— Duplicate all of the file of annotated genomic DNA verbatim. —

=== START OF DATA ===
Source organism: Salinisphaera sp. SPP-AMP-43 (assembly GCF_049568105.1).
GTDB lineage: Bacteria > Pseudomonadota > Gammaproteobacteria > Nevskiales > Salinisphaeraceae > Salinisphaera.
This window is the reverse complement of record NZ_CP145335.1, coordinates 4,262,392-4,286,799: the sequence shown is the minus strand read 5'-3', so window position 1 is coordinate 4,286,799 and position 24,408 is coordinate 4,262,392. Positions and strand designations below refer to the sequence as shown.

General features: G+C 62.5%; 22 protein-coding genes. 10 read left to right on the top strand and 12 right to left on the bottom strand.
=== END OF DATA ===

Source organism: Salinisphaera sp. SPP-AMP-43 (assembly GCF_049568105.1).
GTDB lineage: Bacteria > Pseudomonadota > Gammaproteobacteria > Nevskiales > Salinisphaeraceae > Salinisphaera.
This window is the reverse complement of record NZ_CP145335.1, coordinates 4,262,392-4,286,799: the sequence shown is the minus strand read 5'-3', so window position 1 is coordinate 4,286,799 and position 24,408 is coordinate 4,262,392. Positions and strand designations below refer to the sequence as shown.

General features: G+C 62.5%; 22 protein-coding genes. 10 read left to right on the top strand and 12 right to left on the bottom strand.